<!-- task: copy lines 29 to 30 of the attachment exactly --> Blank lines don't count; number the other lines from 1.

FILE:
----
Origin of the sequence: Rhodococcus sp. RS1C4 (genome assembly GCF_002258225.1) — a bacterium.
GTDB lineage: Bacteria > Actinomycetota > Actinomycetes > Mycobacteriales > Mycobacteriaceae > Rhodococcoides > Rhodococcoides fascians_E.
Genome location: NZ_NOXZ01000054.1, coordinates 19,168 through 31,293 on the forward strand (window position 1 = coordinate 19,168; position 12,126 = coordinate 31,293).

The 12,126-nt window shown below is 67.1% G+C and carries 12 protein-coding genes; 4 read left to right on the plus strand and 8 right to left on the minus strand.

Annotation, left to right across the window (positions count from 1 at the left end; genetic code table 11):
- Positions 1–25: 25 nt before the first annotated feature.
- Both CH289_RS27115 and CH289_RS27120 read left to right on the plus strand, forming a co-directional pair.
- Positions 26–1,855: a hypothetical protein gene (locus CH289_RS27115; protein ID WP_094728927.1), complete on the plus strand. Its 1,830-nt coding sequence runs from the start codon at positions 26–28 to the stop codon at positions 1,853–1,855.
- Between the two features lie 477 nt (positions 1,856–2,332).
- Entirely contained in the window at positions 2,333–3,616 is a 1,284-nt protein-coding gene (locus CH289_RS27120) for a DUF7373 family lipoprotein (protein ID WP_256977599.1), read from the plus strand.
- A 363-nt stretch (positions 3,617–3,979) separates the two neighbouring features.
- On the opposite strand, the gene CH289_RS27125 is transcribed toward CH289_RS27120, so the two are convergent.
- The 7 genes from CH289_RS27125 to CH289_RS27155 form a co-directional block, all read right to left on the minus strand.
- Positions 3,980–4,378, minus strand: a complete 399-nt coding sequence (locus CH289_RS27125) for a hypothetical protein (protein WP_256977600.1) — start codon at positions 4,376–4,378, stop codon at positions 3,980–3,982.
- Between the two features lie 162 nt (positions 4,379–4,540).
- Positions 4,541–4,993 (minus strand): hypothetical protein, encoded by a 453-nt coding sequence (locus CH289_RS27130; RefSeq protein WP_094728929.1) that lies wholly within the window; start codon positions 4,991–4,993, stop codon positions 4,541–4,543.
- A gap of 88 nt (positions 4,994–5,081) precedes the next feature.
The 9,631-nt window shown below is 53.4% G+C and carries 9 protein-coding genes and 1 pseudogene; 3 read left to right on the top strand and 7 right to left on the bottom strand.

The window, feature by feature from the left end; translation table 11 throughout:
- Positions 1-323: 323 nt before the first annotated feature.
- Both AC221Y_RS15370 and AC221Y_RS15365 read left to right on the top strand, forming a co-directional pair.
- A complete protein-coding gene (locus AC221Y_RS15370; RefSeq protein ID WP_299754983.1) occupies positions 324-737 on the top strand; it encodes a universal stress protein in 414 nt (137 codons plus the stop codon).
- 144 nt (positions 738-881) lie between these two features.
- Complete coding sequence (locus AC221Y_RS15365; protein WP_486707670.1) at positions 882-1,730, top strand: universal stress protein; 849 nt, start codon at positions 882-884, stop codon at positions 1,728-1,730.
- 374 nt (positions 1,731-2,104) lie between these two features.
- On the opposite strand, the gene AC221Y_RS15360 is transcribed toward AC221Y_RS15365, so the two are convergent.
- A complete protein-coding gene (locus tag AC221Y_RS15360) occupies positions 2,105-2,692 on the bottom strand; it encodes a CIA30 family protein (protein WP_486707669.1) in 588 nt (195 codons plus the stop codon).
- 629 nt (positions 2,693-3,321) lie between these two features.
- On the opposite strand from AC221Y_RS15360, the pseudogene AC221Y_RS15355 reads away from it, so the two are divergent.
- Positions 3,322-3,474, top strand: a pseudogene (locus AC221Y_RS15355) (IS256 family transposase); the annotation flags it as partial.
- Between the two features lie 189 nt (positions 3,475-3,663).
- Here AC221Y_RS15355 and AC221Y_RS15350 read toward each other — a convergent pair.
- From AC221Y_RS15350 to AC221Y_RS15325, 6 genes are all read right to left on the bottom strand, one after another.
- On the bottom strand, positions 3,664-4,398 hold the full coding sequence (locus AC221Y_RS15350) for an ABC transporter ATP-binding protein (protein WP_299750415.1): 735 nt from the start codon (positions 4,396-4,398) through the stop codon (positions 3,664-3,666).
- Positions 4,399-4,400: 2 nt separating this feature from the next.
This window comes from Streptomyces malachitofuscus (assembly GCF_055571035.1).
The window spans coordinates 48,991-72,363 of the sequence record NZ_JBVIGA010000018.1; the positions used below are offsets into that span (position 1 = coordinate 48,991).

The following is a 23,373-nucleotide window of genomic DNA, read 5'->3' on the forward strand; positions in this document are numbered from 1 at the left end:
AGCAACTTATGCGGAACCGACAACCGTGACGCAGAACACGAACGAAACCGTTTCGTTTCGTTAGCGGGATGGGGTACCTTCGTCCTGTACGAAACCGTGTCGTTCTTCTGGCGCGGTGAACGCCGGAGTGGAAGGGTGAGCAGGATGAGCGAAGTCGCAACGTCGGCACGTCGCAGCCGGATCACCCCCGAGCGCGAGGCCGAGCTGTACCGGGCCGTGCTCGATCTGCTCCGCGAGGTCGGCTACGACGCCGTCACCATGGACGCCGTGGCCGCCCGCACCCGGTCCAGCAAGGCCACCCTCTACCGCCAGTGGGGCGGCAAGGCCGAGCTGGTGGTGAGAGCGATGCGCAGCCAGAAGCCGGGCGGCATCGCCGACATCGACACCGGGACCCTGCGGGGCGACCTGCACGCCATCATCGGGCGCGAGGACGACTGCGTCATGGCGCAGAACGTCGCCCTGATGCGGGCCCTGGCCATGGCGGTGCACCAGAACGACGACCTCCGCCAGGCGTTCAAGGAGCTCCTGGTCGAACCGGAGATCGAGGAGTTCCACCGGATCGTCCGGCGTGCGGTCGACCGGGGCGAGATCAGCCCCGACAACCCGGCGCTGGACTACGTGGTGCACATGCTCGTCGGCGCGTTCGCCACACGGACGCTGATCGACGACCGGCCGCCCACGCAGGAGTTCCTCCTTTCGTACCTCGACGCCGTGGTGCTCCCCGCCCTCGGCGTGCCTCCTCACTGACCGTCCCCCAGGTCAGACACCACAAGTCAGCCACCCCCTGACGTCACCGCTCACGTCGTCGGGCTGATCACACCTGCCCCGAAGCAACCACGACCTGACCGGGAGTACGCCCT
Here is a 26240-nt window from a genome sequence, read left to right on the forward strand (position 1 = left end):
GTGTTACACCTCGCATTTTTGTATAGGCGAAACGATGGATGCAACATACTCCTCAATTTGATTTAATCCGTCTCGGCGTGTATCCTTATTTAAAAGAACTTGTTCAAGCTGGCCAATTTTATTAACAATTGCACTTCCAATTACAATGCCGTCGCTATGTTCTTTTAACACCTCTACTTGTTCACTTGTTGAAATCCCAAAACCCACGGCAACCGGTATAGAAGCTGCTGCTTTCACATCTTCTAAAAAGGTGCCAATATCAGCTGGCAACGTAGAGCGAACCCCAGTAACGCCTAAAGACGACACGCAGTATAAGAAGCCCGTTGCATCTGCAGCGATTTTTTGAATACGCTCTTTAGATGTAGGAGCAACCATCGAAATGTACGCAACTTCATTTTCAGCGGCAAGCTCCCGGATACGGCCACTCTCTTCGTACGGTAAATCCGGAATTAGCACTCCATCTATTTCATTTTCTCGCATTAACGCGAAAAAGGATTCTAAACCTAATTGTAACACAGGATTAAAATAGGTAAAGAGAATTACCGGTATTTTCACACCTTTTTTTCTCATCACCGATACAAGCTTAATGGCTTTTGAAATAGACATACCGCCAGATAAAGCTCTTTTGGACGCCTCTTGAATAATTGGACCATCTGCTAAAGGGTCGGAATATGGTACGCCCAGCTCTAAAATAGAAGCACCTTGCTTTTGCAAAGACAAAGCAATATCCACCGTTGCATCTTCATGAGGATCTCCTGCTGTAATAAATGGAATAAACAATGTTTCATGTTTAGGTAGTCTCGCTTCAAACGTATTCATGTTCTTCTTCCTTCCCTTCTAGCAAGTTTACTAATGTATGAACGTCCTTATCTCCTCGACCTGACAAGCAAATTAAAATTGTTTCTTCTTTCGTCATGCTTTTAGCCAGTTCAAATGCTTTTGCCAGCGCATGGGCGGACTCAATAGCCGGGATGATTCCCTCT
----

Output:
- On the opposite strand from AC221Y_RS15360, the pseudogene AC221Y_RS15355 reads away from it, so the two are divergent.
- Positions 3,322-3,474, top strand: a pseudogene (locus AC221Y_RS15355) (IS256 family transposase); the annotation flags it as partial.